The Best Winter Cycling Gear,

Keep your winter rides comfortable with these jackets, pants, socks, and hats

We independently research, test, review, and recommend the best products—learn more about our process. If you buy something through our links, we may earn a commission.

Commerce Photo Composite

Verywell Fit / Amelia Manley

Cold weather and snowstorms can make outdoor cycling less than comfortable but with winter cycling apparel, shoes, and accessories, a ride on your two-wheeler will be just as fun as during warmer months. “Riders need to factor in precipitation, temperature, wind, and more to find a combination that keeps them warm and dry inside and out,” says Zach Levy, manager of digital marketing at Velocio, a cycling apparel company.

Tested & Approved

For a windproof and water-resistant, comfortable top layer, the Baleaf Women's Cycling Reflective Jacket is a top pick. Our testers also liked the moisture-wicking lining and waist cinch cord on the Showers Pass Elite 2.0 Cycling Jacket.

We reviewed top products from several different companies after researching their product details and reading through customer reviews. We tested the products for 20 hours each for durability and quality of material, fit, technical benefit for cycling, warmth, waterproofing, and overall value. The products on this list performed the best when we considered features such as performance, durability, weather protection, comfort, design, and price.

According to our research and testing, here is the best winter cycling gear on the market.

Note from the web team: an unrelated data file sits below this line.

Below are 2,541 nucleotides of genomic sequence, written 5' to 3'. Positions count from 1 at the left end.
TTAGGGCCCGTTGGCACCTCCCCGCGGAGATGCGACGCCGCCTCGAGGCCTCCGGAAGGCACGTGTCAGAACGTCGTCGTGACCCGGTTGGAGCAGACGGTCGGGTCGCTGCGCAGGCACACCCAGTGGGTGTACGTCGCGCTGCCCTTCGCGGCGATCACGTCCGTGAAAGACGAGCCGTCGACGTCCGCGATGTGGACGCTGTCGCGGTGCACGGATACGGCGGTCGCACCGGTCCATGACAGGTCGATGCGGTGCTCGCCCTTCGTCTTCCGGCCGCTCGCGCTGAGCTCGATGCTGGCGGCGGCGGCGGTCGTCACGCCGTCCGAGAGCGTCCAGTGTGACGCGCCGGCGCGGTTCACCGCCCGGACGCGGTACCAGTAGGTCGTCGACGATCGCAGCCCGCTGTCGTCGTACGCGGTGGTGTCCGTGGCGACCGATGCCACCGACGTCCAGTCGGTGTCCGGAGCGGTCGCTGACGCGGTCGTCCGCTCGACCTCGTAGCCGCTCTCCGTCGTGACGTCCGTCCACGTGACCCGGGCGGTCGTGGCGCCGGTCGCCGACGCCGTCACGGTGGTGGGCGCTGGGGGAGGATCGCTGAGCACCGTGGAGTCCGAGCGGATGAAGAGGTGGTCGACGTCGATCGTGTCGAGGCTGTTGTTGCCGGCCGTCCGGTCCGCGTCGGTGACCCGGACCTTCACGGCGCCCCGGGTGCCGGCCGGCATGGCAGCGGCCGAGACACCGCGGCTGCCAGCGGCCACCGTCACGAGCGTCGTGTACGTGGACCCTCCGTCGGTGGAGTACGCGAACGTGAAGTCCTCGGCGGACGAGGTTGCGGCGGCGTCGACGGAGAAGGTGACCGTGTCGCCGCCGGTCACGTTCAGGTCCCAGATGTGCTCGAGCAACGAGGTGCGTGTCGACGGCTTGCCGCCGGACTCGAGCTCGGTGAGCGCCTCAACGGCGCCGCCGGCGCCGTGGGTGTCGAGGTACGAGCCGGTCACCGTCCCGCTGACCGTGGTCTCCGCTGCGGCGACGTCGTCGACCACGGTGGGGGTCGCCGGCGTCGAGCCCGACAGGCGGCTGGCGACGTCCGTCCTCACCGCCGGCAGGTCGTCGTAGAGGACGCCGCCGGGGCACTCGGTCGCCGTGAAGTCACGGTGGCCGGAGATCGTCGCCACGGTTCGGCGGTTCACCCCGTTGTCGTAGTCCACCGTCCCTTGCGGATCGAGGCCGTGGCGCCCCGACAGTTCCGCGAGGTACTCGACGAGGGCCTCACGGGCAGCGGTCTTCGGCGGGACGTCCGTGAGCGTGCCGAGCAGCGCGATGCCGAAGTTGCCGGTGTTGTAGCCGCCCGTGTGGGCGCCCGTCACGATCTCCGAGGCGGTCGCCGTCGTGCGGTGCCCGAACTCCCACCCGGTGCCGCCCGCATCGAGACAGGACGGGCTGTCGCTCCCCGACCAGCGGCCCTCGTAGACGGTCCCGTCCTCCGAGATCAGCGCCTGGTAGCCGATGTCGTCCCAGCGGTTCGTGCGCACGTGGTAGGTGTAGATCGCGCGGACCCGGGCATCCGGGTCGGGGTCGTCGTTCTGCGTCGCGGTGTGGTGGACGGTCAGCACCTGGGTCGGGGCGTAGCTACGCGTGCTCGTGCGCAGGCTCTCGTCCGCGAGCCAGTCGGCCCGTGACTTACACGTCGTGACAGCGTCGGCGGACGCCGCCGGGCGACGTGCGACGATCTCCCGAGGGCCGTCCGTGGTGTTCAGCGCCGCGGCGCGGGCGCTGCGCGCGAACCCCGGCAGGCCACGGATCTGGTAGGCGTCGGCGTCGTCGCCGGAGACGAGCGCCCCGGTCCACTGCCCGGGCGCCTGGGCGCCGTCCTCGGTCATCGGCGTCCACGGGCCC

Best Jacket for Women: Baleaf Women’s Cycling Reflective Jacket

4.7
Baleaf Women’s Cycling Reflective Jacket

Amazon

Our Ratings
  • Materials
    4/5
  • Fit
    5/5
  • Warmth
    5/5
  • Waterproof
    4/5
  • Overall Value
    5/5
Pros
  • Windproof

  • Reflective details

  • Water-resistant

Cons
  • Too thick for milder conditions

  • Could use more ventilation

Our tester found that this jacket provides most features riders need to protect themselves from harsh winter weather, which makes it a top pick. The water-resistant and windproof finish kept our tester shielded from the elements during cold and windy rides, while the high-cut collar, soft fleece interior, and sleeve cuffs provided additional warmth. With a roomy fit, there’s ample space for layering, but this versatile jacket also feels comfortable with just a base layer.

The zippered front pockets were easy to access and offered plenty of space for our phone, money, and other essentials. We also love the back zippered pocket that’s perfect for storing extra gloves, keys, and maybe a set of hand warmers.

While this budget-friendly jacket offers ample warmth and protection, it’s a little too warm for milder conditions, such as temps above 45 degrees F. Although the full zipper in the front allows you to release some heat as your body warms, you may want to save this jacket for cold, windy rides.

What Our Testers Say

"This jacket is very functional and a great value, especially since it’s very budget-friendly. It’s well-insulated, keeps you warm, and is suitable even for extreme cold temps if worn with layers." — Christine Luff, ACE-CPT, certified running coach, and product tester